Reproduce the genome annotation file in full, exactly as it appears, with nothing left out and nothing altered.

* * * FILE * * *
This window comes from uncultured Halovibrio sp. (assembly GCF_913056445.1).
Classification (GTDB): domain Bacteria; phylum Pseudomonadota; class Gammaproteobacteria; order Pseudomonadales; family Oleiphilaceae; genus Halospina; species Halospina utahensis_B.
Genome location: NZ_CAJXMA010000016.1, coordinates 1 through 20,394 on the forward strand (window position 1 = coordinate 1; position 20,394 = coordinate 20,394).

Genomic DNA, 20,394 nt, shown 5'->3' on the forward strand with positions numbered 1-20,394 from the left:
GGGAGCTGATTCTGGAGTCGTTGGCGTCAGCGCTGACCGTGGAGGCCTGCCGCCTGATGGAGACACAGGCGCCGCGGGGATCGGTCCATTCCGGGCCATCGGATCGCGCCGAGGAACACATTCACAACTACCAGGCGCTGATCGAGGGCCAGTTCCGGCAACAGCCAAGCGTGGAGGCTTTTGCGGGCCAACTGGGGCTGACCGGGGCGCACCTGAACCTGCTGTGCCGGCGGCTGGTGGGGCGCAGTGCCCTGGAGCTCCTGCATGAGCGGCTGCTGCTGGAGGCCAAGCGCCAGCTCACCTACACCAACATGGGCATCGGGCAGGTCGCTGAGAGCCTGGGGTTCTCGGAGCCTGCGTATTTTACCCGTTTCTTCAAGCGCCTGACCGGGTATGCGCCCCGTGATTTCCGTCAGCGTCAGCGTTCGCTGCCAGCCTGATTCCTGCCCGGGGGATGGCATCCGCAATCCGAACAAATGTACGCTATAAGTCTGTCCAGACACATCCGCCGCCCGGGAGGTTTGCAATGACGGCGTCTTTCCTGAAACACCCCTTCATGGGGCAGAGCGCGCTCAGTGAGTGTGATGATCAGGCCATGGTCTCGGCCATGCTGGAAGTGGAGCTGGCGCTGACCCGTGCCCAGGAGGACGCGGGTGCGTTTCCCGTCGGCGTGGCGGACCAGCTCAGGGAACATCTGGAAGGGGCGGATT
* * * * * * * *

This window comes from uncultured Halovibrio sp. (assembly GCF_913056445.1).
Classification (GTDB): domain Bacteria; phylum Pseudomonadota; class Gammaproteobacteria; order Pseudomonadales; family Oleiphilaceae; genus Halospina; species Halospina utahensis_B.
Genome location: NZ_CAJXMA010000016.1, coordinates 1 through 20,394 on the forward strand (window position 1 = coordinate 1; position 20,394 = coordinate 20,394).

Genomic DNA, 20,394 nt, shown 5'->3' on the forward strand with positions numbered 1-20,394 from the left:
GGGAGCTGATTCTGGAGTCGTTGGCGTCAGCGCTGACCGTGGAGGCCTGCCGCCTGATGGAGACACAGGCGCCGCGGGGATCGGTCCATTCCGGGCCATCGGATCGCGCCGAGGAACACATTCACAACTACCAGGCGCTGATCGAGGGCCAGTTCCGGCAACAGCCAAGCGTGGAGGCTTTTGCGGGCCAACTGGGGCTGACCGGGGCGCACCTGAACCTGCTGTGCCGGCGGCTGGTGGGGCGCAGTGCCCTGGAGCTCCTGCATGAGCGGCTGCTGCTGGAGGCCAAGCGCCAGCTCACCTACACCAACATGGGCATCGGGCAGGTCGCTGAGAGCCTGGGGTTCTCGGAGCCTGCGTATTTTACCCGTTTCTTCAAGCGCCTGACCGGGTATGCGCCCCGTGATTTCCGTCAGCGTCAGCGTTCGCTGCCAGCCTGATTCCTGCCCGGGGGATGGCATCCGCAATCCGAACAAATGTACGCTATAAGTCTGTCCAGACACATCCGCCGCCCGGGAGGTTTGCAATGACGGCGTCTTTCCTGAAACACCCCTTCATGGGGCAGAGCGCGCTCAGTGAGTGTGATGATCAGGCCATGGTCTCGGCCATGCTGGAAGTGGAGCTGGCGCTGACCCGTGCCCAGGAGGACGCGGGTGCGTTTCCCGTCGGCGTGGCGGACCAGCTCAGGGAACATCTGGAAGGGGCGGATT